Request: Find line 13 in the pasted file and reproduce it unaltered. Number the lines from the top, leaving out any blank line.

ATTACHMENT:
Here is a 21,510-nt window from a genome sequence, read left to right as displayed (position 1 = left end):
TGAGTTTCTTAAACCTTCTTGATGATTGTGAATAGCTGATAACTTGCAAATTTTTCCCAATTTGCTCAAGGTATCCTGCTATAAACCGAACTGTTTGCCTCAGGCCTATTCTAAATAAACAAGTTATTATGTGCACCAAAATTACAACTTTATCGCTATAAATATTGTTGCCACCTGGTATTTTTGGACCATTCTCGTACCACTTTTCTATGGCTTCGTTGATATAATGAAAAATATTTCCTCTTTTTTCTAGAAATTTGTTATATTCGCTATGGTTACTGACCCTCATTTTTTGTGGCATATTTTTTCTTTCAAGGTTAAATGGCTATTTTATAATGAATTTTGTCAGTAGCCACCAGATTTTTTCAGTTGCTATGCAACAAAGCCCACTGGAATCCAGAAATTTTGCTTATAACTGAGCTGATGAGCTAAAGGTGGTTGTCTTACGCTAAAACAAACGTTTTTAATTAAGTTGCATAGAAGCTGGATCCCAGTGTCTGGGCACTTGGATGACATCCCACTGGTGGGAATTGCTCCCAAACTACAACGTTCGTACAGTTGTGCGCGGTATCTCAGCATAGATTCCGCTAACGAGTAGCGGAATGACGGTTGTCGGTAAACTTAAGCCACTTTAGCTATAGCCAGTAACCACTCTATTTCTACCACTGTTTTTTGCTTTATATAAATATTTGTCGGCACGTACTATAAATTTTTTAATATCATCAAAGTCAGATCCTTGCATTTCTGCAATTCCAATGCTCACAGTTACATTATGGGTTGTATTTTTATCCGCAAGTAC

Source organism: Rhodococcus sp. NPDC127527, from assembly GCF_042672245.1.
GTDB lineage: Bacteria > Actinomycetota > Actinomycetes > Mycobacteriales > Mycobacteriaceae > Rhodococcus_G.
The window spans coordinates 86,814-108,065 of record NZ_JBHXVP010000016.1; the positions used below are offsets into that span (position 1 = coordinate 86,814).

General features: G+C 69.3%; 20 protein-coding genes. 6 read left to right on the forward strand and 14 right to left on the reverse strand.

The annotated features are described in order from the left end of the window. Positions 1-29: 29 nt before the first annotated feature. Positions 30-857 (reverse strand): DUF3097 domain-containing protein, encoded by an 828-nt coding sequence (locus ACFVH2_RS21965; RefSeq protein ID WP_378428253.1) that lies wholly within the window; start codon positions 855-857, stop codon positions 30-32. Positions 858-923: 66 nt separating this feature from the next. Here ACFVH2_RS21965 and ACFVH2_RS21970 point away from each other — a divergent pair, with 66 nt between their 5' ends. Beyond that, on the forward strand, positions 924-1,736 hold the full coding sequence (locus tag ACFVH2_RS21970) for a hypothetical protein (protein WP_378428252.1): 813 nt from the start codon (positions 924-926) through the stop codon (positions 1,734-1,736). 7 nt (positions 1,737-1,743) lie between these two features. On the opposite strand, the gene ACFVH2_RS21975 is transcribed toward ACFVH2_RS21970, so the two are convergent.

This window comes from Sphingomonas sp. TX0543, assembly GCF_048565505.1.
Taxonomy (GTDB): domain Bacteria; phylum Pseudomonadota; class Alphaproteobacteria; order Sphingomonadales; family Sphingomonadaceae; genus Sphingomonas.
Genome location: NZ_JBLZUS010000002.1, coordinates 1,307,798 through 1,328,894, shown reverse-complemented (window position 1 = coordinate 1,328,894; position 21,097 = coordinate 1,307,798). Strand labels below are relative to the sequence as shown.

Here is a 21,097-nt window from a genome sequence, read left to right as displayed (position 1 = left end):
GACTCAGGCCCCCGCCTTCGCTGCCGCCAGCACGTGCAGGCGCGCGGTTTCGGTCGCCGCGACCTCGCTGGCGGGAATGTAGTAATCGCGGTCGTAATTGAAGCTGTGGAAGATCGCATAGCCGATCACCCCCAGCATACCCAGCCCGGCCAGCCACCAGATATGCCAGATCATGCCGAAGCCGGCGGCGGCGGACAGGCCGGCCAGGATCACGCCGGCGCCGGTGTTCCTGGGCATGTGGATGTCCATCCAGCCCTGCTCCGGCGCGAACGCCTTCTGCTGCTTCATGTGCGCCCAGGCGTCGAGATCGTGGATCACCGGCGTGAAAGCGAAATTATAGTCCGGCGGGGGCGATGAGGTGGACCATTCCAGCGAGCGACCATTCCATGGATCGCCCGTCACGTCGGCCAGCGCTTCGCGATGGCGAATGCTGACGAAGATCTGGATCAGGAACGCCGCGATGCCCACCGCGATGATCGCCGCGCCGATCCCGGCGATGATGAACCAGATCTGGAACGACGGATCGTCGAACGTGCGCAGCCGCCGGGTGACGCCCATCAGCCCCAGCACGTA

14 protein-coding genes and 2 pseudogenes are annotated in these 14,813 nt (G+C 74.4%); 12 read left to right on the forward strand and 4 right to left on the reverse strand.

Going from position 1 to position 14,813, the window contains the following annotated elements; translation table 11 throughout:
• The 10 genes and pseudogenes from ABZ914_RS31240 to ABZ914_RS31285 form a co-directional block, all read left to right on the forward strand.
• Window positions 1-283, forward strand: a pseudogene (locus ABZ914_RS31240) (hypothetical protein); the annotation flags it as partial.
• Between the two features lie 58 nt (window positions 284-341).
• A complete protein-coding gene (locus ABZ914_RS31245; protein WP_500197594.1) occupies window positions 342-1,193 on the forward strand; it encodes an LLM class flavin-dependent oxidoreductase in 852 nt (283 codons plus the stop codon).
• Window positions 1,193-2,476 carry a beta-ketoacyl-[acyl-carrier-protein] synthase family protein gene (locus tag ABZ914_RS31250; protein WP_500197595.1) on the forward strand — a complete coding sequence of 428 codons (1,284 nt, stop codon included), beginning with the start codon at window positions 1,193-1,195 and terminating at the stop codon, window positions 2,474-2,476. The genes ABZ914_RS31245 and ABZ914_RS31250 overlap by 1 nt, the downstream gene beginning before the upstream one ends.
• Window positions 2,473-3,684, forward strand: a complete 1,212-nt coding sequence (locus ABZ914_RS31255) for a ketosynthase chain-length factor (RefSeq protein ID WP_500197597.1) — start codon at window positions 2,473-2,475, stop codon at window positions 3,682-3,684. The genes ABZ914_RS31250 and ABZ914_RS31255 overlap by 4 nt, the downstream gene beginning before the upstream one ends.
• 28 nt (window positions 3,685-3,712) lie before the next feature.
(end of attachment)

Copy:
14 protein-coding genes and 2 pseudogenes are annotated in these 14,813 nt (G+C 74.4%); 12 read left to right on the forward strand and 4 right to left on the reverse strand.